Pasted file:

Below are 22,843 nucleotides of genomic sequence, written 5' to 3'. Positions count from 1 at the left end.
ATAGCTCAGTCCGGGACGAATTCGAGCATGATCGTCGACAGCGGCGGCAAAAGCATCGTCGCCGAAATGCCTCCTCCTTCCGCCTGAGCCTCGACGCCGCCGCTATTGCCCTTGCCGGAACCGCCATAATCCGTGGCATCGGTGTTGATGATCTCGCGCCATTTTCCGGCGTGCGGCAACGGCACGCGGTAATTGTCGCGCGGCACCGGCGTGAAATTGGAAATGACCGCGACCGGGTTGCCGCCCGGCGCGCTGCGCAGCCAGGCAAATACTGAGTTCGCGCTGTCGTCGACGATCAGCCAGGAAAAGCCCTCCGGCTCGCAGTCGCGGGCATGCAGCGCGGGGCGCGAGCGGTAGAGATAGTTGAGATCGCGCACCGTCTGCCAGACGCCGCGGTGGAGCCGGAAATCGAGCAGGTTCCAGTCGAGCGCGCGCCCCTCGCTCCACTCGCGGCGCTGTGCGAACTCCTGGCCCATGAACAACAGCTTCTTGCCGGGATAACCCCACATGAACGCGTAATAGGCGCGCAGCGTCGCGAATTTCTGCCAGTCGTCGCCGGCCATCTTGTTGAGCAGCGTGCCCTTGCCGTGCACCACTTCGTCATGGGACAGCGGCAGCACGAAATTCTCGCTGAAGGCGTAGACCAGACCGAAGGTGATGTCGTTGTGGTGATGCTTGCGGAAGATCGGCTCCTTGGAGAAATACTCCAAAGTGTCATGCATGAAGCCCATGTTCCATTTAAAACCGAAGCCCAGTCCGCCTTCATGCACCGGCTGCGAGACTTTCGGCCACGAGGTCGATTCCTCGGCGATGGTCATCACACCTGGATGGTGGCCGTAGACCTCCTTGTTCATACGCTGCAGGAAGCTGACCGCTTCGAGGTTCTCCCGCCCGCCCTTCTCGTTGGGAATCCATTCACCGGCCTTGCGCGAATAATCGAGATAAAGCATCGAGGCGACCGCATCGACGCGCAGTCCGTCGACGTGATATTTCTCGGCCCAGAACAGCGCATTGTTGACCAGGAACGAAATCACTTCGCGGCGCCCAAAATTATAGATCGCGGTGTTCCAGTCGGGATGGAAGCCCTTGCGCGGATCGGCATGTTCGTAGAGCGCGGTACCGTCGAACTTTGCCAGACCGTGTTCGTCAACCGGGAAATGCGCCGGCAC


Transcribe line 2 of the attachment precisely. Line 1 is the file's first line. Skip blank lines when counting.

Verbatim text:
ATAGCTCAGTCCGGGACGAATTCGAGCATGATCGTCGACAGCGGCGGCAAAAGCATCGTCGCCGAAATGCCTCCTCCTTCCGCCTGAGCCTCGACGCCGCCGCTATTGCCCTTGCCGGAACCGCCATAATCCGTGGCATCGGTGTTGATGATCTCGCGCCATTTTCCGGCGTGCGGCAACGGCACGCGGTAATTGTCGCGCGGCACCGGCGTGAAATTGGAAATGACCGCGACCGGGTTGCCGCCCGGCGCGCTGCGCAGCCAGGCAAATACTGAGTTCGCGCTGTCGTCGACGATCAGCCAGGAAAAGCCCTCCGGCTCGCAGTCGCGGGCATGCAGCGCGGGGCGCGAGCGGTAGAGATAGTTGAGATCGCGCACCGTCTGCCAGACGCCGCGGTGGAGCCGGAAATCGAGCAGGTTCCAGTCGAGCGCGCGCCCCTCGCTCCACTCGCGGCGCTGTGCGAACTCCTGGCCCATGAACAACAGCTTCTTGCCGGGATAACCCCACATGAACGCGTAATAGGCGCGCAGCGTCGCGAATTTCTGCCAGTCGTCGCCGGCCATCTTGTTGAGCAGCGTGCCCTTGCCGTGCACCACTTCGTCATGGGACAGCGGCAGCACGAAATTCTCGCTGAAGGCGTAGACCAGACCGAAGGTGATGTCGTTGTGGTGATGCTTGCGGAAGATCGGCTCCTTGGAGAAATACTCCAAAGTGTCATGCATGAAGCCCATGTTCCATTTAAAACCGAAGCCCAGTCCGCCTTCATGCACCGGCTGCGAGACTTTCGGCCACGAGGTCGATTCCTCGGCGATGGTCATCACACCTGGATGGTGGCCGTAGACCTCCTTGTTCATACGCTGCAGGAAGCTGACCGCTTCGAGGTTCTCCCGCCCGCCCTTCTCGTTGGGAATCCATTCACCGGCCTTGCGCGAATAATCGAGATAAAGCATCGAGGCGACCGCATCGACGCGCAGTCCGTCGACGTGATATTTCTCGGCCCAGAACAGCGCATTGTTGACCAGGAACGAAATCACTTCGCGGCGCCCAAAATTATAGATCGCGGTGTTCCAGTCGGGATGGAAGCCCTTGCGCGGATCGGCATGTTCGTAGAGCGCGGTACCGTCGAACTTTGCCAGACCGTGTTCGTCAACCGGGAAATGCGCCGGCAC